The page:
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When I found as much, if not more, than, I had an impression that than might be wrong at first because the phrase looked like a variation of as much as. However, there’re a lot of examples of both of them on the Net. Do they have different meanings?

  1. as much, if not more, than (Harry Potter and the Order of the Phoenix (5) [US Version]: p501)

He was no longer their sullen host of the summer; now he seemed determined that everyone should enjoy themselves as much, if not more, than they would have done at Hogwarts, and he worked tirelessly in the run-up to Christmas Day, cleaning and decorating with their help, so that by the time they all went to bed on Christmas Eve the house was barely recognizable.

  1. as much, if not more, as (From Google search)

The imports in 1877 amounted to as much, if not more, as in 1876, though I have not been able to procure the exact figures.

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3 Answers 3

up vote 4 down vote accepted

Both examples have odd syntax. Written in full, the first would be:

. . . he seemed determined that everyone should enjoy themselves as much as they would have done at Hogwarts, if not more than they would have done at Hogwarts . . .

To express the same thing elliptically it is necessary to write:

. . . he seemed determined that everyone should enjoy themselves as much as, if not more, than they would have done at Hogwarts . . .

Applying the same process to the second example, we get:

The imports in 1877 amounted to as much as those in 1876, if not more than those in 1876.

Elliptically:

The imports in 1877 amounted to as much as, if not more than, those in 1876

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3  
Exactly. The standard way of writing this is "as much as, if not more than". These citations are dropping one of the prepositions in a way prescriptive grammarians would disapprove of. All of these phrases mean the same thing. And judging from Google books, they are all three used roughly equally often. –  Peter Shor Nov 9 '11 at 11:35
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Anecdotally, I find as much if not more than to be "normal"-sounding (...enjoy themselves as much, if not more, than they would have done... reads fine to me and I don't notice that as much as has lost a preposition), whereas as much if not more as is nearly unparseable for me on first read. I guess I'm looking for a than or I have trouble with the sequential more as. –  aedia λ Nov 10 '11 at 3:47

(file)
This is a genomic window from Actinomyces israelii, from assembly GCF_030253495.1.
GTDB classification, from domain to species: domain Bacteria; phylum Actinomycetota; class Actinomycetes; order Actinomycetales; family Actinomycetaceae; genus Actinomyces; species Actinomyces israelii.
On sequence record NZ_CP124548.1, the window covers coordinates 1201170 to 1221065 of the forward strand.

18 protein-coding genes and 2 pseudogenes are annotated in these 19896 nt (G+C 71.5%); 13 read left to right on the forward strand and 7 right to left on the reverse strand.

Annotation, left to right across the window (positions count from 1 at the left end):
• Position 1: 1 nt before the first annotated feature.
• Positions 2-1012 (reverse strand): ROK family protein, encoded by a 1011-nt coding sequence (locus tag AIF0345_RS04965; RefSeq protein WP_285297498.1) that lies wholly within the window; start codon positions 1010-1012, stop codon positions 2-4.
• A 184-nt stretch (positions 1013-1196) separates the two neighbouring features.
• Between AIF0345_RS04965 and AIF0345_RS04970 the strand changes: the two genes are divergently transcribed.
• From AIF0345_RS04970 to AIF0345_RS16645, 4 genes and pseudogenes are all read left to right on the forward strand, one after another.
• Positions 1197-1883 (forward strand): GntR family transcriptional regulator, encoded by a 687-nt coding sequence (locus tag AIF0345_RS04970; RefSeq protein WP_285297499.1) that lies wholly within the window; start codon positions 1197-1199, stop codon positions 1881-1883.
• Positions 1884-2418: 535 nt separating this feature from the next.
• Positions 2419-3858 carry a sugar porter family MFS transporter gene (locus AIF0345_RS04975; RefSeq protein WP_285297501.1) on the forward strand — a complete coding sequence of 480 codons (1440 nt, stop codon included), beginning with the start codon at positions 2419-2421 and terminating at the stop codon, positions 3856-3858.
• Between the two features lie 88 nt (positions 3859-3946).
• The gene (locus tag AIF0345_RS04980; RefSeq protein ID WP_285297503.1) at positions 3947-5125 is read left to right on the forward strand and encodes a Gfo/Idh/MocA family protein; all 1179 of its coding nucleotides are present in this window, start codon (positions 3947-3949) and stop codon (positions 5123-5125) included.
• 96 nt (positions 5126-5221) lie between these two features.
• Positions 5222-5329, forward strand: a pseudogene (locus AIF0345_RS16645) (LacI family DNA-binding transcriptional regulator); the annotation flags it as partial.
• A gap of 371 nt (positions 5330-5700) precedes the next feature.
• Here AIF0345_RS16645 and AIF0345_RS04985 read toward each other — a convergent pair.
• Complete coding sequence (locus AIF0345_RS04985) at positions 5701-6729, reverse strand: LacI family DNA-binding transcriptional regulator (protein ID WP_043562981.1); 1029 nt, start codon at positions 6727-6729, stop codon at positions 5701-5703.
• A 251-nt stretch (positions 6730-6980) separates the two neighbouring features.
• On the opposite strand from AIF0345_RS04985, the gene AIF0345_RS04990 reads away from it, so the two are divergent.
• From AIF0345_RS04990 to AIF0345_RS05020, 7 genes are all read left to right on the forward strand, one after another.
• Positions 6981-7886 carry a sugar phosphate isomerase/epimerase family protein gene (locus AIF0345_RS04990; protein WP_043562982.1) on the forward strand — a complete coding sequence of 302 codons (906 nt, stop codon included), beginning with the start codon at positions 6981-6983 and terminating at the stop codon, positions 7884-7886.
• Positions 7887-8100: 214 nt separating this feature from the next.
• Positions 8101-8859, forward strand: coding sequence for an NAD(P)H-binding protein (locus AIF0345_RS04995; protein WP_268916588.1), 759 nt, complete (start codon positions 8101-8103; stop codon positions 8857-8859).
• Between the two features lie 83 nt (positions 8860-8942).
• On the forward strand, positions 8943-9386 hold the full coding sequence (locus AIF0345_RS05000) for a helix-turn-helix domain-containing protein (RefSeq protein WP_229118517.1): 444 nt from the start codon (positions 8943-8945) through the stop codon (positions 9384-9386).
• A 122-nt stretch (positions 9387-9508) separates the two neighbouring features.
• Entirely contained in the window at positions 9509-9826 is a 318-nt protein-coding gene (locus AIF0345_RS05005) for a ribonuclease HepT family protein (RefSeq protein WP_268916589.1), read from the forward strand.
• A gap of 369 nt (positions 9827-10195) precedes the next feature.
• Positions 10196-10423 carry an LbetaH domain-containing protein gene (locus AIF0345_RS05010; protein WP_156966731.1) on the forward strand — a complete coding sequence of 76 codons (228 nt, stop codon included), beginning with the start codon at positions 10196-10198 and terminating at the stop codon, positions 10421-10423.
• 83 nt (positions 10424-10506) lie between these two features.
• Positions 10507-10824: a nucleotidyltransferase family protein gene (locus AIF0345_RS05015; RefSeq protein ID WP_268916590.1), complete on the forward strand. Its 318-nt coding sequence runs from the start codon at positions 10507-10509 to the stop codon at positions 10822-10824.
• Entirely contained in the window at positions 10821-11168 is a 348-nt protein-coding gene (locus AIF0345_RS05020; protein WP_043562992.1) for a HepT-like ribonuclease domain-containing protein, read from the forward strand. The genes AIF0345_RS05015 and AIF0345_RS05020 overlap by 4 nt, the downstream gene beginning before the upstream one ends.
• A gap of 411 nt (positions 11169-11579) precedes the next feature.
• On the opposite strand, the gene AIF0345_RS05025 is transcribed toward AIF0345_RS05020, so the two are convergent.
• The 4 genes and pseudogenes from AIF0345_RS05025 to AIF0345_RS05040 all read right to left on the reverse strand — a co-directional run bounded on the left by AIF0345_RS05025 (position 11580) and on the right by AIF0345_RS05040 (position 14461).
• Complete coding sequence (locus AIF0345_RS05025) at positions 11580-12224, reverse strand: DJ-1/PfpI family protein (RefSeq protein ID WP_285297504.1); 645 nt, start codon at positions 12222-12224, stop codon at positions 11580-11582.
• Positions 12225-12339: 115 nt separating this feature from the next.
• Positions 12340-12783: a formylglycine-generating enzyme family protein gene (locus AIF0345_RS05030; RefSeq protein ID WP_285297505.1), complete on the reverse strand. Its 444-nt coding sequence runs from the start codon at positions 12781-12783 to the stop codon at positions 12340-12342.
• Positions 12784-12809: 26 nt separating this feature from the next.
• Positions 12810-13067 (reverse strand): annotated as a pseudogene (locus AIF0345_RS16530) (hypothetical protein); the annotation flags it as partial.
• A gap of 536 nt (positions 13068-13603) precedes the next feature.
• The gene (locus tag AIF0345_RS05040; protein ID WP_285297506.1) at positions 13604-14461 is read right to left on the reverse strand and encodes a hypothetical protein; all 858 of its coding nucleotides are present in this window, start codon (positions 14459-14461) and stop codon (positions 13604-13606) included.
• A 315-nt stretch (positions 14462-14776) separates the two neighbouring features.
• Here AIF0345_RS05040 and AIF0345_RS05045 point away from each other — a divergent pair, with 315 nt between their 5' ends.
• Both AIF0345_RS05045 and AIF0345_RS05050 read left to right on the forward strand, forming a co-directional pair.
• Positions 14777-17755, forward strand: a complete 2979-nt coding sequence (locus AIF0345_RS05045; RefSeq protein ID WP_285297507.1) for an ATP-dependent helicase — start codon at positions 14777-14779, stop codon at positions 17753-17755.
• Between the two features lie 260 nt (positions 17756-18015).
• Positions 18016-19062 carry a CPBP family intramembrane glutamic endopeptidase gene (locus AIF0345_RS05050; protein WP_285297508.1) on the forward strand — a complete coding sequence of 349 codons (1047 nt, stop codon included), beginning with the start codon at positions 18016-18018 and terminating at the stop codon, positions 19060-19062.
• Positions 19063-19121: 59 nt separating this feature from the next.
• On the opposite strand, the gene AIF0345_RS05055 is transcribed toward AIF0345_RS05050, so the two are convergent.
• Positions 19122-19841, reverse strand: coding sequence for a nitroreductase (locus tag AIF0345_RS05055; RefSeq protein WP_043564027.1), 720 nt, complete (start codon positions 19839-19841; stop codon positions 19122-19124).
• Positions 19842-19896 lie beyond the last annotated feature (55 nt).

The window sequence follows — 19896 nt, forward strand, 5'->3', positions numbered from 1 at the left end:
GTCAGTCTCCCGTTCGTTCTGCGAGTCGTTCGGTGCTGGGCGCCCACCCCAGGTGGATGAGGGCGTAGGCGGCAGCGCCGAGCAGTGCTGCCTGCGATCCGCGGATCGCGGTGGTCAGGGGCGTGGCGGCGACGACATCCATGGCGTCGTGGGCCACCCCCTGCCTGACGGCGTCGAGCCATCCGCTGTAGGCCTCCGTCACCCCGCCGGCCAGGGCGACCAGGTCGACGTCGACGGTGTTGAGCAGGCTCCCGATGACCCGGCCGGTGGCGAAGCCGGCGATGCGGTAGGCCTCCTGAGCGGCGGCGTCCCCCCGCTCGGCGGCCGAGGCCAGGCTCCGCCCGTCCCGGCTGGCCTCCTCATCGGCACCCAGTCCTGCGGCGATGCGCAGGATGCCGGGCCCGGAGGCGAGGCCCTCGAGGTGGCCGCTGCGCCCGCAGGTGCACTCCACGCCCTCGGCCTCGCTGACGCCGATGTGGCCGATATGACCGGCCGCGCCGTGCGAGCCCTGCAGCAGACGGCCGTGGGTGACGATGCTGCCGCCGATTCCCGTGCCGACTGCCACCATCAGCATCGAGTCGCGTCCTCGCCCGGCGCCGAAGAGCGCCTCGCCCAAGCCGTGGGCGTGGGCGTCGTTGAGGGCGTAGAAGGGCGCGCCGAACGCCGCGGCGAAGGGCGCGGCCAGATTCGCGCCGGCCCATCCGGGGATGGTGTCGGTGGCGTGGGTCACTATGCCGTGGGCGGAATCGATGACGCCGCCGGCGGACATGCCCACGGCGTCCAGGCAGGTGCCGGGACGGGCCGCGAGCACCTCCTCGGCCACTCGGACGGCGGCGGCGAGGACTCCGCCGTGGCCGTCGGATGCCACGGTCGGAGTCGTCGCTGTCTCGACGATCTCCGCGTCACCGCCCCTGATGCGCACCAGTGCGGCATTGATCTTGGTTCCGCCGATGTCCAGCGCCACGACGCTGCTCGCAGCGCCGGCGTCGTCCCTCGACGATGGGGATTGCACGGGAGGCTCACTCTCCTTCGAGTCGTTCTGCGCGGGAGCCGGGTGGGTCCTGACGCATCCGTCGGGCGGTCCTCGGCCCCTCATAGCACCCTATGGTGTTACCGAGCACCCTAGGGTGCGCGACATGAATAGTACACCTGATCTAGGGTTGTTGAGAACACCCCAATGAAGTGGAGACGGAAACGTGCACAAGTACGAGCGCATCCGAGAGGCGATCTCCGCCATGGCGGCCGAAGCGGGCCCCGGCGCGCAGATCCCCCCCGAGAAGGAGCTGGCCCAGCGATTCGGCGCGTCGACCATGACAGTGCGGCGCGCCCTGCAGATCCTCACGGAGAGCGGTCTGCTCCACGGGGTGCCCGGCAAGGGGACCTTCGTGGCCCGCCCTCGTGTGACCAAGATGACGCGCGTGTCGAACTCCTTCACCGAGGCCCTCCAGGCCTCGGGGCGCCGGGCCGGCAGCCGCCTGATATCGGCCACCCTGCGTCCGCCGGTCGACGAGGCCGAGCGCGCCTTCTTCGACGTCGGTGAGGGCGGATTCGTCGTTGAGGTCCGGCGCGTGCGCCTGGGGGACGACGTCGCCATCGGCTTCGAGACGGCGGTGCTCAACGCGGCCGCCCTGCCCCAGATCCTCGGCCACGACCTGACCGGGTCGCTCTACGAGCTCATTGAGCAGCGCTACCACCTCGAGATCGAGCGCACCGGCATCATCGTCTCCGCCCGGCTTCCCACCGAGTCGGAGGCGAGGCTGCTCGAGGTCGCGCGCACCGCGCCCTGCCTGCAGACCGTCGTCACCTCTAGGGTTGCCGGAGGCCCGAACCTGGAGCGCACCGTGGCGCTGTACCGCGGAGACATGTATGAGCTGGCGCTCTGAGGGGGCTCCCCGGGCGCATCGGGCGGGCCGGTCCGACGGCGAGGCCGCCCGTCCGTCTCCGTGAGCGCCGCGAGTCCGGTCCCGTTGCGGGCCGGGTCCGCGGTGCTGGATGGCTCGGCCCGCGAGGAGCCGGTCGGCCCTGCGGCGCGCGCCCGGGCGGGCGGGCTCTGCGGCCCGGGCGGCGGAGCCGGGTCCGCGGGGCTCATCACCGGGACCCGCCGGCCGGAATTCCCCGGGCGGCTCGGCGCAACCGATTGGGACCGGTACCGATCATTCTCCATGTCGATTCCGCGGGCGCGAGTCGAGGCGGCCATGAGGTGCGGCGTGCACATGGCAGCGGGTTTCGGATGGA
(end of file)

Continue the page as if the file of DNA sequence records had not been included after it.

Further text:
@Barrie England Thanks for your kind explanation. That was easy to understand. –  user7493 Nov 11 '11 at 2:03
    
@Peter Shor Your comment put the finishing touch to my understanding. Great. Thanks a lot. –  user7493 Nov 11 '11 at 2:03
    
@aedia λ Extremely interesting. (I guess I’m reading English like a machine. It’s a long and winding road for me to read English smoothly.) –  user7493 Nov 11 '11 at 2:04

The mathematical equivalent of this expression is "greater than or equal to"; technically it means the same as "at least as much as":

he seemed determined that everyone should enjoy themselves as much, if not more, than they would have done at Hogwarts

could be rewritten as

he seemed determined that everyone should enjoy themselves at least as much as they would have done at Hogwarts

Literally the expression is a shorthand way of saying "if they do not enjoy them selves more than they would have done at Hogwarts, they should enjoy themselves as much as they would have done at Hogwarts".

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The two relevant phrases are as much as and more than. Grammatically, as much than and more as are nonsensical; thus, any sentence that attributes than or as to both phrases is mistaken.

Correct usage:

X is as much as Y.

X is more than Y.

X is as much as, if not more than, Y.

Incorrect usage:

X is as much than Y.

X is more as Y.

X is as much, if not more, than Y.

X is as much, if not more, as Y.

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